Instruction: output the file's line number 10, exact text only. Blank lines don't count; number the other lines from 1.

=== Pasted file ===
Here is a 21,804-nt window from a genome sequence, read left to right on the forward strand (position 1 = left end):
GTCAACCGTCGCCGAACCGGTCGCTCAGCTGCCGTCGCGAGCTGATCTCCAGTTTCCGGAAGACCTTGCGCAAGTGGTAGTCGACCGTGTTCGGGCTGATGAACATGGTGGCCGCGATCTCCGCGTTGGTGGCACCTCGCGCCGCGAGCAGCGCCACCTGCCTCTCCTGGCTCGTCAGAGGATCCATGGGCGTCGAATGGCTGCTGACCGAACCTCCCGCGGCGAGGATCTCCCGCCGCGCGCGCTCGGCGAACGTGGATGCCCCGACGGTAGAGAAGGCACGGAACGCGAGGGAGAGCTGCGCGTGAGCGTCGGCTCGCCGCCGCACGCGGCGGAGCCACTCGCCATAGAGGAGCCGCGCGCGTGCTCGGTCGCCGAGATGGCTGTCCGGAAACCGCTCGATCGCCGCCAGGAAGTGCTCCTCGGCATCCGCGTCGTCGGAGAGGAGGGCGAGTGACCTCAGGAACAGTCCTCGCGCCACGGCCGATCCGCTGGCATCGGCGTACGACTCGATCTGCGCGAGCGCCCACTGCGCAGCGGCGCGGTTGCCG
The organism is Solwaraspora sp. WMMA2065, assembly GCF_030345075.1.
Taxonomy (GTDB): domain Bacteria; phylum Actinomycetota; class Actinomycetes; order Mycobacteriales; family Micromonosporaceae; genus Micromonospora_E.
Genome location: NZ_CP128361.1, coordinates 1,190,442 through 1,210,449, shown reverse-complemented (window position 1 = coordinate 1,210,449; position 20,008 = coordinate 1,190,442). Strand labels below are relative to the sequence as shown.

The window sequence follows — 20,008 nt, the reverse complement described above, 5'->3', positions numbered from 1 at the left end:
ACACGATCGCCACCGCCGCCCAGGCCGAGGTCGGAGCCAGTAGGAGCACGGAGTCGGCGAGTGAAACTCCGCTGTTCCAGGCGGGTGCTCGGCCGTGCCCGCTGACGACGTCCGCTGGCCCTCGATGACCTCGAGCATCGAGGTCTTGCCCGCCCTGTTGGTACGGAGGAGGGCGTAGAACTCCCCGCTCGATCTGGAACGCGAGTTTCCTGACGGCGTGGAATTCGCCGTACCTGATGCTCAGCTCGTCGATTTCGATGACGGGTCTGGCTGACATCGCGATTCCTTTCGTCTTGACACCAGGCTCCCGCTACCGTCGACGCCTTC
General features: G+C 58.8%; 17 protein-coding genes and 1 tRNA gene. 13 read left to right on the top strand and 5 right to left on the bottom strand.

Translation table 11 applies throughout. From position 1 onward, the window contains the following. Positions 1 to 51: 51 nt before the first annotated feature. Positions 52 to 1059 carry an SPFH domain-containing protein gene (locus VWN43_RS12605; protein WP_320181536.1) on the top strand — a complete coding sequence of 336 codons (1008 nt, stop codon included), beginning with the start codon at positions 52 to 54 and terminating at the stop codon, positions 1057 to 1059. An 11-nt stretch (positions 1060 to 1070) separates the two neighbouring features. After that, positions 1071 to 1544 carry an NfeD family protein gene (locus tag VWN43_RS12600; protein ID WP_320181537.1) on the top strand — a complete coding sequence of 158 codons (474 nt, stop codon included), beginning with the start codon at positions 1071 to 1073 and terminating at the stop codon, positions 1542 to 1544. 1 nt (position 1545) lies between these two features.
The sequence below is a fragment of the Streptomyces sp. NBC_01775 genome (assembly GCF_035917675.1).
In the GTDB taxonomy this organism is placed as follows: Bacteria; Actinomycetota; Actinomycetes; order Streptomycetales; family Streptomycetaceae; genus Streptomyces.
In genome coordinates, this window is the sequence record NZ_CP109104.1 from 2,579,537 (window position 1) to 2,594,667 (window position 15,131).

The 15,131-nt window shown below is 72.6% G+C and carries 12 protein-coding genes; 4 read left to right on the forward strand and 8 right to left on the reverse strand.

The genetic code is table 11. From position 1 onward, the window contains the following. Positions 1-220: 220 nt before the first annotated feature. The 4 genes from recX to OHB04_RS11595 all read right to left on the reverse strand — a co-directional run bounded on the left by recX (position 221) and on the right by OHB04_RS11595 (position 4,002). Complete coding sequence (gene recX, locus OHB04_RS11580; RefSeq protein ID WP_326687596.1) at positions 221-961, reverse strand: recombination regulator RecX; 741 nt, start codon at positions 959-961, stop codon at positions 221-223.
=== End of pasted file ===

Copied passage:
The sequence below is a fragment of the Streptomyces sp. NBC_01775 genome (assembly GCF_035917675.1).